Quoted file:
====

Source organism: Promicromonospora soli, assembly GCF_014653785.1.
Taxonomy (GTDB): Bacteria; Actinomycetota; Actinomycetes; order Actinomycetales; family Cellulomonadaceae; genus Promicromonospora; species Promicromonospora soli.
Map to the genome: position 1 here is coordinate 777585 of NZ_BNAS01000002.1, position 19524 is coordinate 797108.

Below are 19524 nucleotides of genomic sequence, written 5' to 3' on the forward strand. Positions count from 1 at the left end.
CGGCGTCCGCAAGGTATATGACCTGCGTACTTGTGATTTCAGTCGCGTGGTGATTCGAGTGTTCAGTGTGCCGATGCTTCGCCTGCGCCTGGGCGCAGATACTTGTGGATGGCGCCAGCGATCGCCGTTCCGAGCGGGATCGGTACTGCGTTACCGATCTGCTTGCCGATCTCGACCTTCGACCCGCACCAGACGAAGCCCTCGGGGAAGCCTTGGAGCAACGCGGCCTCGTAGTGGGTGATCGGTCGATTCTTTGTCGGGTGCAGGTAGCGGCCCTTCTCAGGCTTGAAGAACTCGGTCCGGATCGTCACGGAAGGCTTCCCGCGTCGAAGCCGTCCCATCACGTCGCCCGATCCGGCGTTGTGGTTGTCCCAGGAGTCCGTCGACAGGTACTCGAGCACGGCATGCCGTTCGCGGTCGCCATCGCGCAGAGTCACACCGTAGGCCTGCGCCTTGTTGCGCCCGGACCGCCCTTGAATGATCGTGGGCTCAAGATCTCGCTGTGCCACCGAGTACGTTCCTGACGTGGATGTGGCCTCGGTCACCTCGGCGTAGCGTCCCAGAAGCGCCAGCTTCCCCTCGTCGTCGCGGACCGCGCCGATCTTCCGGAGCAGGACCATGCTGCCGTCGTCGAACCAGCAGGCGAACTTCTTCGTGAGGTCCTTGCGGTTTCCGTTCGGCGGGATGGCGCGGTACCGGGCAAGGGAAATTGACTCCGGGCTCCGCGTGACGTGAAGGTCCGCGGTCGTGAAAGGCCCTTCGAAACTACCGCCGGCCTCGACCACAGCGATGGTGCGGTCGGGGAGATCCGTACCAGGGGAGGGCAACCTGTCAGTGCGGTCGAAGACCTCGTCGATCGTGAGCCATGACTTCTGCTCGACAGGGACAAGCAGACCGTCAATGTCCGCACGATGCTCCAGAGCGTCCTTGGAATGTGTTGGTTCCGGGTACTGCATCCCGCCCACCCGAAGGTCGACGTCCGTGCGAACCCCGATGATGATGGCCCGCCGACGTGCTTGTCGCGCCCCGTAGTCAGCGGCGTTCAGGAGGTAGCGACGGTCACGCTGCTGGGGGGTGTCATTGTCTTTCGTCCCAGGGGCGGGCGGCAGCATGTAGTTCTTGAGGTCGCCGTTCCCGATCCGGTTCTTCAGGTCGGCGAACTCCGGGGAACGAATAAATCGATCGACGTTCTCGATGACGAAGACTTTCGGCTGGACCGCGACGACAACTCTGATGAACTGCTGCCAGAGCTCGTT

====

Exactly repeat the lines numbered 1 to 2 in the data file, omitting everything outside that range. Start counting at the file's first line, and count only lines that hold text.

Source organism: Promicromonospora soli, assembly GCF_014653785.1.
Taxonomy (GTDB): Bacteria; Actinomycetota; Actinomycetes; order Actinomycetales; family Cellulomonadaceae; genus Promicromonospora; species Promicromonospora soli.